by Amy Gold
Songs about Elvis Presley are more numerous than you might think. Such is the influence of the man who became known as "the King of Rock and Roll," or simply "the King,” that musicians of all styles and races continue to claim him as an influence and pay tribute to him in songs of their own.
Born in a tiny house in Tupelo, Mississippi in 1935, Elvis Aaron Presley was a doted on only child who formed a particularly close bond with his mother, Gladys. From his humble beginnings he formed a deep appreciation for the music of his Southern roots. By the time he was a child in elementary school he was already impressing friends and teachers alike with his vocal abilities.
As he matured into a teenager, both his musical interest and ability began to develop as well. He became enamored with the earthy sounds of rhythm and blues and the sentimental, spiritual feel of gospel music. He listened to black performers on the radio and at local venues and began to incorporate their style into his own. He would, in turn, become a lasting influence for generations of artists who have produced many songs about Elvis Presley.
He began his career in 1954 when he appeared at the offices of Sun Records in Memphis, Tennessee. He impressed Sun owner Sam Phillips, who was looking for a way to bring the unique sound of African American music to a wider audience. In this handsome young white man, Phillips recognized the perfect avenue to bridge the gap.
Elvis began recording and started making an impact almost immediately. He was one of the originators of the rockabilly sound, a spirited combination of traditional country and rhythm and blues. This not only opened the ears of listeners to a whole new style but opened the doors for a wave of performers who would take the sound to a new level.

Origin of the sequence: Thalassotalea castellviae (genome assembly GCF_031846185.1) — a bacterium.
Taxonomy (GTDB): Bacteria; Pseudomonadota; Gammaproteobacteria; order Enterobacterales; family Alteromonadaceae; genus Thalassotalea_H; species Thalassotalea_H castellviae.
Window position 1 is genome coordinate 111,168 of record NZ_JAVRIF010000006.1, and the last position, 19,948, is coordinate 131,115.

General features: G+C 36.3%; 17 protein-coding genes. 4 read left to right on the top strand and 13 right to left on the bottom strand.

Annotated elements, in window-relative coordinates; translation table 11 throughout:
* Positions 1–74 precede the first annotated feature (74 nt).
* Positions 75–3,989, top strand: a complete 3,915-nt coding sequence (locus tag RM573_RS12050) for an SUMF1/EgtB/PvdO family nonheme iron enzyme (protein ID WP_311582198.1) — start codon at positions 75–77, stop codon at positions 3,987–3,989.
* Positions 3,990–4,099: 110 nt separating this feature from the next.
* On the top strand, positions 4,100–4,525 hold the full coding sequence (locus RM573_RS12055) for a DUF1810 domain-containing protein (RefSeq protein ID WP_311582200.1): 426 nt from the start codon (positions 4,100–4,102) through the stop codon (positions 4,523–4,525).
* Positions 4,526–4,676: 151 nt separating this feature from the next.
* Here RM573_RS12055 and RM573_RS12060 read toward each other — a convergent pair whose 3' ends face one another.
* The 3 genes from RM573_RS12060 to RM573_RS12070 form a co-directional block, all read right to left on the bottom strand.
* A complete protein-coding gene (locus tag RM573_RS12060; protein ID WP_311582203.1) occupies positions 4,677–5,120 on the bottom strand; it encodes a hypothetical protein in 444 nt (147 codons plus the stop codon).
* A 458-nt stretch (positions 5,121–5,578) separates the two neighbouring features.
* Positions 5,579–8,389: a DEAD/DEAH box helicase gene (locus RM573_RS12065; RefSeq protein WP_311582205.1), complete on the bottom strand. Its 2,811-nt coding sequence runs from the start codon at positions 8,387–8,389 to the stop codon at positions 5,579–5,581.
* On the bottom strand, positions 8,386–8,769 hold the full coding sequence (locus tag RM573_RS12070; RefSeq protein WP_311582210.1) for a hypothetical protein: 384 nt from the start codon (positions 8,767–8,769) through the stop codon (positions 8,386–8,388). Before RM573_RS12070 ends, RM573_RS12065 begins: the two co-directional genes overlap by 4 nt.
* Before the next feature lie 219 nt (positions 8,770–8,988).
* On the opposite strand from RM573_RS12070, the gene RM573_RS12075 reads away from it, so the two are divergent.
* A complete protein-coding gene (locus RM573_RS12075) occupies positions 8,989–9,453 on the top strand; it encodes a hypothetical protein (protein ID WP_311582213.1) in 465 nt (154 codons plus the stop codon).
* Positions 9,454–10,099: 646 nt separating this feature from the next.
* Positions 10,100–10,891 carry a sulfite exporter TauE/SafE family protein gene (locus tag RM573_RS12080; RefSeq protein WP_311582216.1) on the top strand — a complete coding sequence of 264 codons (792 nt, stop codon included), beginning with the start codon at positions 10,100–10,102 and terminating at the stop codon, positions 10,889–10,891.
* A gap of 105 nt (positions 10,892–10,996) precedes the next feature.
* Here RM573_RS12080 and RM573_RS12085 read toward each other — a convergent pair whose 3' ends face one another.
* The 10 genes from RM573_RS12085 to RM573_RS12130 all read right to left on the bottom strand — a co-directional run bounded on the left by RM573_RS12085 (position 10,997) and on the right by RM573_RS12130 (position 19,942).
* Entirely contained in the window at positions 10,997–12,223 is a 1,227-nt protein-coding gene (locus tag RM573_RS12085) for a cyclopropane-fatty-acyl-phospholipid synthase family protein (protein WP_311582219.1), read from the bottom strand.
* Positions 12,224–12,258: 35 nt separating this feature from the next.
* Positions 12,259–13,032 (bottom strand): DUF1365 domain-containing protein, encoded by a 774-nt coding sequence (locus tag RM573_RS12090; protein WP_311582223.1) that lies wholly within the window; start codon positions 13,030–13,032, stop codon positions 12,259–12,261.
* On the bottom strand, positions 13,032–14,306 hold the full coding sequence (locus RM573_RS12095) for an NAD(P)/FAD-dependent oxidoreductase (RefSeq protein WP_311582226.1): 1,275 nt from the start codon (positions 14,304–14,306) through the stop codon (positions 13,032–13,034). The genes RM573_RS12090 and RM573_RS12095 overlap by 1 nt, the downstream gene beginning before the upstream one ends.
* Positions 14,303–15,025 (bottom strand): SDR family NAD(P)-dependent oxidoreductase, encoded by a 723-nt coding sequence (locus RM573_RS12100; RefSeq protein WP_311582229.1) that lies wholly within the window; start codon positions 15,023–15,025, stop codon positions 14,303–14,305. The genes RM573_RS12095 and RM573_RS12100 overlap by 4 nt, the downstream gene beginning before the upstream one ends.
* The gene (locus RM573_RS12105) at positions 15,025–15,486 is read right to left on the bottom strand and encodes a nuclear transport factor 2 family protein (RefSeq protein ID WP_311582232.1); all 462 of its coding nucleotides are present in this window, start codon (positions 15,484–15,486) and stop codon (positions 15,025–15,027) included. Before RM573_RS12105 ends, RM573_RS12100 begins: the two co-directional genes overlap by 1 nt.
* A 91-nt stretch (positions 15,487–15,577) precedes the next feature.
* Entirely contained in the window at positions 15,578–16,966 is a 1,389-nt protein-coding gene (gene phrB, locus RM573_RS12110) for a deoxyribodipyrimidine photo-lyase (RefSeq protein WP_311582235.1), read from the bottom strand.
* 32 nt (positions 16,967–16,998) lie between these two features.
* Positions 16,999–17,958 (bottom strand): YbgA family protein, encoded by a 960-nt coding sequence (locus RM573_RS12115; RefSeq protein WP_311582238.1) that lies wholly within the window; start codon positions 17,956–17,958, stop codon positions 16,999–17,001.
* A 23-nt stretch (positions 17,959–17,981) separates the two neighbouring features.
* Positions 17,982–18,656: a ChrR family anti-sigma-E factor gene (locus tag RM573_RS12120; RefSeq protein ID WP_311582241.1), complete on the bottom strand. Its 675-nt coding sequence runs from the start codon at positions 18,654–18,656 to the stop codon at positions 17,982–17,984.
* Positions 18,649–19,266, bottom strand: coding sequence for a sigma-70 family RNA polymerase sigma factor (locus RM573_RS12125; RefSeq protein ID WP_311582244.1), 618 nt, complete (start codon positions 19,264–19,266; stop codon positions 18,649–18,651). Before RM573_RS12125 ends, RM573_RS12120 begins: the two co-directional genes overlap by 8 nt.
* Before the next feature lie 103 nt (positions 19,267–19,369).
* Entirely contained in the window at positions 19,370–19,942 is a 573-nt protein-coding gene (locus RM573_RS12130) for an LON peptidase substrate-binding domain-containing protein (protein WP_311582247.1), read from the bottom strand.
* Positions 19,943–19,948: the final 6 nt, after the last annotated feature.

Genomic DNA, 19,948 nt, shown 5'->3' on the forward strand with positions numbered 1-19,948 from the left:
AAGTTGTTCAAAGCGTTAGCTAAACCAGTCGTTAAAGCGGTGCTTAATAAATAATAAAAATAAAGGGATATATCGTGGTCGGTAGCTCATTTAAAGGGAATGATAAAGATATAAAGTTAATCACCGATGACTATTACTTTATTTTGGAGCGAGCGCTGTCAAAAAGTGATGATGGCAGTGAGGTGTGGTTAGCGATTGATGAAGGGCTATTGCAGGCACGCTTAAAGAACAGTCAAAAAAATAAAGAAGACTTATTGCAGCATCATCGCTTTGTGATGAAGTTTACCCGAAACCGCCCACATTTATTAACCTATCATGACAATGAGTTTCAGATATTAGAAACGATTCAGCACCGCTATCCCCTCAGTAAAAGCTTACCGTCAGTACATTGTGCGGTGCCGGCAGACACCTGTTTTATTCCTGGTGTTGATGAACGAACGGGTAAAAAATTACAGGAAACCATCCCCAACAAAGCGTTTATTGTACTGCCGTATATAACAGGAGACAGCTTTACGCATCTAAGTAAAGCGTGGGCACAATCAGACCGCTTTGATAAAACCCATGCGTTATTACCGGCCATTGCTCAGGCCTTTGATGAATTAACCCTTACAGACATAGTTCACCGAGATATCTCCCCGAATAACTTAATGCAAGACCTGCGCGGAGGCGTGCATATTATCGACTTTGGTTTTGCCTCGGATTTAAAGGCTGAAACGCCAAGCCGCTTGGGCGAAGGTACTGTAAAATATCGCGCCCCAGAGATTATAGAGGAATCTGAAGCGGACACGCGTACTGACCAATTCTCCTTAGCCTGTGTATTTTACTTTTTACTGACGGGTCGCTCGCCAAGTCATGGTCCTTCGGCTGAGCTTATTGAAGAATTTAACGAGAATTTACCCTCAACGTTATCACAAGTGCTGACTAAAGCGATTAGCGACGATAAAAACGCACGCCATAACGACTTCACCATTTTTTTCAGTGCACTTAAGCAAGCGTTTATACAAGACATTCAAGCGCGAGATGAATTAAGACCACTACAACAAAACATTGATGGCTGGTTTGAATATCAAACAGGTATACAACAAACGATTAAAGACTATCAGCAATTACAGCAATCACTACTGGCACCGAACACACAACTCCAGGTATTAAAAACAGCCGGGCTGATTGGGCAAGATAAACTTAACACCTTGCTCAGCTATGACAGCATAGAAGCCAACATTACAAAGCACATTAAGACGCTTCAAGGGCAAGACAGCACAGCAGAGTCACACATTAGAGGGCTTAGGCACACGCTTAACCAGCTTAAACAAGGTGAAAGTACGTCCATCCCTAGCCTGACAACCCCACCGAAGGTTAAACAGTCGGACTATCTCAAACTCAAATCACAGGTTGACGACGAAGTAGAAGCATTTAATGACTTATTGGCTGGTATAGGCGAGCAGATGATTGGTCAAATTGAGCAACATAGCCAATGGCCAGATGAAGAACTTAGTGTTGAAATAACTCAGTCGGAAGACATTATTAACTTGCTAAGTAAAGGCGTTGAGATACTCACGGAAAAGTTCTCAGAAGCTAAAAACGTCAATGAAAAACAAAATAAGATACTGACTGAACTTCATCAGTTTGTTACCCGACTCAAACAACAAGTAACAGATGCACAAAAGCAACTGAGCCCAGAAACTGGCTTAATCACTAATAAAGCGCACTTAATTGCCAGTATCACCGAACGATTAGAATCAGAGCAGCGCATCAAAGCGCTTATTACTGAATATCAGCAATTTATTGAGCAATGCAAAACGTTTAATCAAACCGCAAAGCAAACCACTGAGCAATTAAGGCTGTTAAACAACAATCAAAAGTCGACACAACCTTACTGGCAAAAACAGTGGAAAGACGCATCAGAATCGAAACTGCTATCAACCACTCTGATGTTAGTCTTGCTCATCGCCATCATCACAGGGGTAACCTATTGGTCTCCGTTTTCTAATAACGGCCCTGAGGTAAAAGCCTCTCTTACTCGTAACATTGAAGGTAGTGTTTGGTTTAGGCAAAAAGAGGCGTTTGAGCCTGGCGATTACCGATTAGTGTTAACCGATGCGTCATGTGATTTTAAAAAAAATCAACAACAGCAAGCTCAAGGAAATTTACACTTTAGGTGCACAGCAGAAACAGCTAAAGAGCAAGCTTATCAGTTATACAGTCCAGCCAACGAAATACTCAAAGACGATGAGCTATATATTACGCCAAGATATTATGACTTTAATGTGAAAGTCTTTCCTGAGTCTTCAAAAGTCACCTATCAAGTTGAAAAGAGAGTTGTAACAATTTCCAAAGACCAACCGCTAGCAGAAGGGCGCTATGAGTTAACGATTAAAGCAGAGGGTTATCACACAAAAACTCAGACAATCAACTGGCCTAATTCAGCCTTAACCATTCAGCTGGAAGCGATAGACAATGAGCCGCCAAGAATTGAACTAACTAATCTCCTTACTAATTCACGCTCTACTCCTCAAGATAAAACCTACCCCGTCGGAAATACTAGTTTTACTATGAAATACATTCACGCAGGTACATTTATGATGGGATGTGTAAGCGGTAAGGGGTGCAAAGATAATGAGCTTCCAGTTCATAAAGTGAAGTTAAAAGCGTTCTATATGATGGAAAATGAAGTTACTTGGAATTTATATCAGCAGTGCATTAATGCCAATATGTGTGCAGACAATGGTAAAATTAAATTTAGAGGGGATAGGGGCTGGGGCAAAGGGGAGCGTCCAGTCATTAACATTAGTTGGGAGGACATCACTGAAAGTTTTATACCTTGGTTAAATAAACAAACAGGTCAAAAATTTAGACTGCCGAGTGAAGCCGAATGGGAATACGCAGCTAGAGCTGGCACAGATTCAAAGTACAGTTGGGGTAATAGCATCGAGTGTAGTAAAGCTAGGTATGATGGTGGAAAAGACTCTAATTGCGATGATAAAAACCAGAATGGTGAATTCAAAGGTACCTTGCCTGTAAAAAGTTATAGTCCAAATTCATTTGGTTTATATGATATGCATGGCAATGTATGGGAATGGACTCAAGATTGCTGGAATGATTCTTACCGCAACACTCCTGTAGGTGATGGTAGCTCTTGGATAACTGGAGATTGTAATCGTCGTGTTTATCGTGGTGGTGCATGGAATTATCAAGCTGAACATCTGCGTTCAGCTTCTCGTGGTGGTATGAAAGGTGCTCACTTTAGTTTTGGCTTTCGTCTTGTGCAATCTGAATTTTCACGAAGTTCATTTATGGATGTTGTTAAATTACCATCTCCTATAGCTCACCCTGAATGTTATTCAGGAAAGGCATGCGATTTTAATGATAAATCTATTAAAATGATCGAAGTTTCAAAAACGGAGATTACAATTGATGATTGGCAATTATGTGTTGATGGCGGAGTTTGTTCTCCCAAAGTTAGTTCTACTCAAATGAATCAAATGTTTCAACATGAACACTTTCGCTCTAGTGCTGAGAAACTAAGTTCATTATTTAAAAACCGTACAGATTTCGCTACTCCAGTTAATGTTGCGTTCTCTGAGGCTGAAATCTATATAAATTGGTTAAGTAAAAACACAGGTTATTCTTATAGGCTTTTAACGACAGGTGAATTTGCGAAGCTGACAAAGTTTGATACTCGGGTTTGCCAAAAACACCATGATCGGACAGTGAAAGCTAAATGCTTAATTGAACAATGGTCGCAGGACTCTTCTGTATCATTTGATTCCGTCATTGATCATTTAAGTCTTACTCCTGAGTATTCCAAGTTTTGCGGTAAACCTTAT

By 1956, when "Heartbreak Hotel" became his first number one hit, he was at the forefront of the new sound called "rock and roll.” His influence would be felt by millions as his records climbed the charts one after the other, and he sealed the deal with a historic appearance on the Ed Sullivan Show. To this day, songs about Elvis Presley pay tribute to his status as a true groundbreaker.
Over the years, Elvis Presley's music has become known and loved the world over, with generations singing along to his songs. Some of those songs, translated into other languages, have become tributes to the man himself, speaking of his status as a true icon of rock and roll.
There is only one King, only one artist who is so universally acclaimed that generations born after his tragic death in 1977 can still recognize him by one simple name: Elvis. There will never be another like him and likely no other artist who could inspire so many hits.
Hundred of songs about Presley have been recorded over a period of over half a decade, starting from his rapid rise to fame in the mid 1950s to well into the new millenium. The following is a list of chart hits recorded both before and after Presley's passing that pay homage to the great pop music icon. (The years listed below are when the songs debuted on the charts.)
In these songs, Elvis Presley is the main subject, although he is not always mentioned explicitly by name.